WASHINGTON • Former White House counsel Don McGahn has defied a congressional subpoena by declining to testify before the House Judiciary Committee about the Russian investigation at the direction of the White House.
The hearing room chair reserved for Mr McGahn yesterday sat empty behind microphones, as committee chairman Jerrold Nadler opened the hearing.
"This conduct is not remotely acceptable," Mr Nadler said, referring to the White House's instruction to Mr McGahn not to appear. "Let me be clear: This committee will hear Mr McGahn's testimony, even if we have to go to court to secure it."
"We will hold this President accountable - one way or the other," said Mr Nadler, who had warned earlier that Mr McGahn could be held in contempt for not testifying.
The committee is investigating whether President Donald Trump illegally obstructed the probe into Russian interference in the 2016 election that put him in office. It wants to quiz Mr McGahn after he figured prominently in a report by special counsel Robert Mueller about the Russia probe and whether Mr Trump had committed obstruction of justice.
But in a letter to the committee on Monday, White House counsel Pat Cipollone said Mr McGahn should not appear due to both "constitutional immunity" and "in order to protect the prerogatives of the Office of the Presidency". Mr Nadler responded by saying Mr Trump was trying to block damaging testimony about his obstruction of justice.
"The President acted again and again - perhaps criminally - to protect himself from federal law enforcement. Don McGahn personally witnessed the most egregious of these acts," Mr Nadler said.
"President Trump knows this. He clearly does not want the American people to hear firsthand about his alleged misconduct."
In his report, Mr Mueller cited Mr McGahn as saying that Mr Trump called him several times in June 2017 to tell him to direct the Justice Department to remove Mr Mueller because of conflicts of interest.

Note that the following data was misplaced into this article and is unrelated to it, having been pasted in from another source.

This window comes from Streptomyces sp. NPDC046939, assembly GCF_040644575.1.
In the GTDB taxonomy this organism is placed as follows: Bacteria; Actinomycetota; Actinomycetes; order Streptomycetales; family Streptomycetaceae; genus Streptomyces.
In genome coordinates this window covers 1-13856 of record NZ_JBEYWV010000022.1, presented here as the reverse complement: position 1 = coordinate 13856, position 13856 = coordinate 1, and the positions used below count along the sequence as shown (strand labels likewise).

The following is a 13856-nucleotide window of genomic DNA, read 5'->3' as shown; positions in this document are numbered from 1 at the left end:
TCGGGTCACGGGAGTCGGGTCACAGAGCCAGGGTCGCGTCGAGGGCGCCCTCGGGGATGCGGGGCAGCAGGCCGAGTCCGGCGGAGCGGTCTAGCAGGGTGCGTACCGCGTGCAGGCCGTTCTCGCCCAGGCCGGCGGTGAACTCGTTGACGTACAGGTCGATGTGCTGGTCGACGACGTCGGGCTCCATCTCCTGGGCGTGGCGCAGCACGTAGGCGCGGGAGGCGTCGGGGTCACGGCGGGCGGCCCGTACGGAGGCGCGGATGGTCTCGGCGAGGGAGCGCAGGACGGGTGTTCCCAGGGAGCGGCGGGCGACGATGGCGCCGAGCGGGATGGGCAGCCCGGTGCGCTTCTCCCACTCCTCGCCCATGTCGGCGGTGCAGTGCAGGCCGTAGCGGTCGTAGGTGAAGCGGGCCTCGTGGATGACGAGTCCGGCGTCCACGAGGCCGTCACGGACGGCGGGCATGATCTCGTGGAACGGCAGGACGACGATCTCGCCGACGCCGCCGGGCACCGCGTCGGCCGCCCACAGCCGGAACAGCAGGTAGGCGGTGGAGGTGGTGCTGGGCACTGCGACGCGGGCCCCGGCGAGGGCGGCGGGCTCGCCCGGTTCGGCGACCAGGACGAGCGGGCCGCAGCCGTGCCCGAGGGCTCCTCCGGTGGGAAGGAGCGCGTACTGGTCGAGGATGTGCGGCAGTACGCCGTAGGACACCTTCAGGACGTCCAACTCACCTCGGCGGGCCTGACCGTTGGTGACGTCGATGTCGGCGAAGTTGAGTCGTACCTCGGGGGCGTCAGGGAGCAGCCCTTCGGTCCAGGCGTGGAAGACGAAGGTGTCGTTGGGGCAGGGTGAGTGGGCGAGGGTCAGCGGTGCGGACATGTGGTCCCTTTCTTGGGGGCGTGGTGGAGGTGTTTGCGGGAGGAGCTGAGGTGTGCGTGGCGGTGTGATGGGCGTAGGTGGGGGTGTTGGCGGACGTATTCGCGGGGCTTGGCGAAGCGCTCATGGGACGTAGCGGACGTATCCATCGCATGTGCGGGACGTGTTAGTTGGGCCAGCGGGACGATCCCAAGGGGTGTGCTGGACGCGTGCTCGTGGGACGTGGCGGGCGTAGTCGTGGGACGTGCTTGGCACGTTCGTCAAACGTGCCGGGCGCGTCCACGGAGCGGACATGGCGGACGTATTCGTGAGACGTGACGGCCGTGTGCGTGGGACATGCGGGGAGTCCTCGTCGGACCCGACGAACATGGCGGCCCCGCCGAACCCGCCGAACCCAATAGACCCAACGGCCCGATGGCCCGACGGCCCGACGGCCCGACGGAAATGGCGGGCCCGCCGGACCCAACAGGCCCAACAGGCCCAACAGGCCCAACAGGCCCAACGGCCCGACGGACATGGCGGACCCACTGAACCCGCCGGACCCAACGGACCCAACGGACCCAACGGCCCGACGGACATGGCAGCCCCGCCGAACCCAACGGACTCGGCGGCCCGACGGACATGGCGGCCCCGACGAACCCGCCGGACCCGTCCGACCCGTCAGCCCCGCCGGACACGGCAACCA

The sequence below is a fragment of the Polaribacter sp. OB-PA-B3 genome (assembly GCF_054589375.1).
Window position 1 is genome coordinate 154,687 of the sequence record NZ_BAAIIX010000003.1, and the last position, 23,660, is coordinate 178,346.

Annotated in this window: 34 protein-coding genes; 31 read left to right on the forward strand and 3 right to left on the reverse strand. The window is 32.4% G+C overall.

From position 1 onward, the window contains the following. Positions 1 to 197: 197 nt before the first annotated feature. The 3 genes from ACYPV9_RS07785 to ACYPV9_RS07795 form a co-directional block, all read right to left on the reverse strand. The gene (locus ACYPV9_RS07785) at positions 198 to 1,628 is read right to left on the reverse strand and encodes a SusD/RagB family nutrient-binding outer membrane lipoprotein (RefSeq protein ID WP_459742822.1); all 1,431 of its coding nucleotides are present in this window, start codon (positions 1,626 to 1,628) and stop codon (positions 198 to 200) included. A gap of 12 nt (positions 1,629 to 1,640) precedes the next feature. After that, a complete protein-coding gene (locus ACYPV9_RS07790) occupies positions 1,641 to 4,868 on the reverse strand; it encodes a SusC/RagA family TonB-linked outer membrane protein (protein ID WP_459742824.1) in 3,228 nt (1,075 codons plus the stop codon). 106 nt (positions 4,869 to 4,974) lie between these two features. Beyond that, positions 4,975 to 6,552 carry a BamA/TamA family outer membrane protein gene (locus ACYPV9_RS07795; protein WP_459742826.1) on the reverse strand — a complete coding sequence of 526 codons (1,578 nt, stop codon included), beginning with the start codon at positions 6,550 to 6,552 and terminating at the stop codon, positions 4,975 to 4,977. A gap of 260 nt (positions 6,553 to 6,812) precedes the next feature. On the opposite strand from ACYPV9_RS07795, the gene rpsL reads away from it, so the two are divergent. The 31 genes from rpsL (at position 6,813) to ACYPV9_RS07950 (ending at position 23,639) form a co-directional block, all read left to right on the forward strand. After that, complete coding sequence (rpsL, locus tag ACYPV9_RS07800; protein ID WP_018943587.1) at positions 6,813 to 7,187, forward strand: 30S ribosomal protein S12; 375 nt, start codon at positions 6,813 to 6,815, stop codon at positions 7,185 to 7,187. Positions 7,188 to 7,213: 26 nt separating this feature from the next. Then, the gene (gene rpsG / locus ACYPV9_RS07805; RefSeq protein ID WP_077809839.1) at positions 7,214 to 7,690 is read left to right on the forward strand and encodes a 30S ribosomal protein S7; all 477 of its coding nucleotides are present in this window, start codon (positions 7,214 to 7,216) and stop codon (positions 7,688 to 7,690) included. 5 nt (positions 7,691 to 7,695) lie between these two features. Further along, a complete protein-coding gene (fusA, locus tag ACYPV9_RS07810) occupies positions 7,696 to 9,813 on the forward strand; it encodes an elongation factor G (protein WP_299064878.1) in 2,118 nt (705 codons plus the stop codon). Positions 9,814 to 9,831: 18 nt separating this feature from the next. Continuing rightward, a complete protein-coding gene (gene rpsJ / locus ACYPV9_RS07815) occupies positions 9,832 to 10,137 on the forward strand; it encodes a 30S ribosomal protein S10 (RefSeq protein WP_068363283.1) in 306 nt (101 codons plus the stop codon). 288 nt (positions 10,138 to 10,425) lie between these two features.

Mr McGahn did not carry out Mr Trump's order. Later, when news articles about the incident surfaced, Mr McGahn told Mr Mueller's investigators that Mr Trump tried to get him to dispute the accuracy of the reports. Mr McGahn again refused.
Many Democratic lawmakers, as well as many former prosecutors not involved in the investigation, have said the alleged order by the President to fire Mr Mueller and attempt to coerce Mr McGahn to lie about it could amount to committing the crime of obstruction. Mr Trump has denied any wrongdoing and said he did not ask Mr McGahn to have Mr Mueller removed.
Mr Mueller's report described numerous links between Mr Trump's 2016 campaign and various Russians but did not find sufficient evidence to establish there was a criminal conspiracy with Moscow.
Mr Mueller also described numerous attempts by Mr Trump to impede the investigation, but stopped short of declaring that the President had committed a crime.
US Attorney-General William Barr determined after reviewing Mr Mueller's findings that there was insufficient evidence to bring criminal obstruction charges against the President.
Mr Nadler's committee has been locked in multiple battles with the Trump administration over access to information contained in Mr Mueller's report.
Mr Trump had said after the release of the report in March that it showed he was exonerated of colluding with Russia and obstruction of justice. He has hardened his administration's position of defying the legal demands of Democrats in Congress, who want more information on the Russia investigation and Mr Trump's taxes and business dealings.
Earlier this month, the committee voted to hold Mr Barr in contempt after he defied a subpoena seeking an unredacted copy of the Mueller report and its underlying investigative materials.
The latest direction from the White House to ignore the subpoena against Mr McGahn has angered Democrats, leading several to issue calls to begin impeachment proceedings.
"Stonewalling Congress on witnesses and the unredacted Mueller report only enhances the President's appearance of guilt, and as a result, he has pushed Congress to a point where we must start an impeachment inquiry," said Democrat Mark Pocan, who leads the Congressional Progressive Caucus.
House Democrats have scheduled a meeting for this morning for party members to get an update on oversight and investigations, according to a House Democratic aide.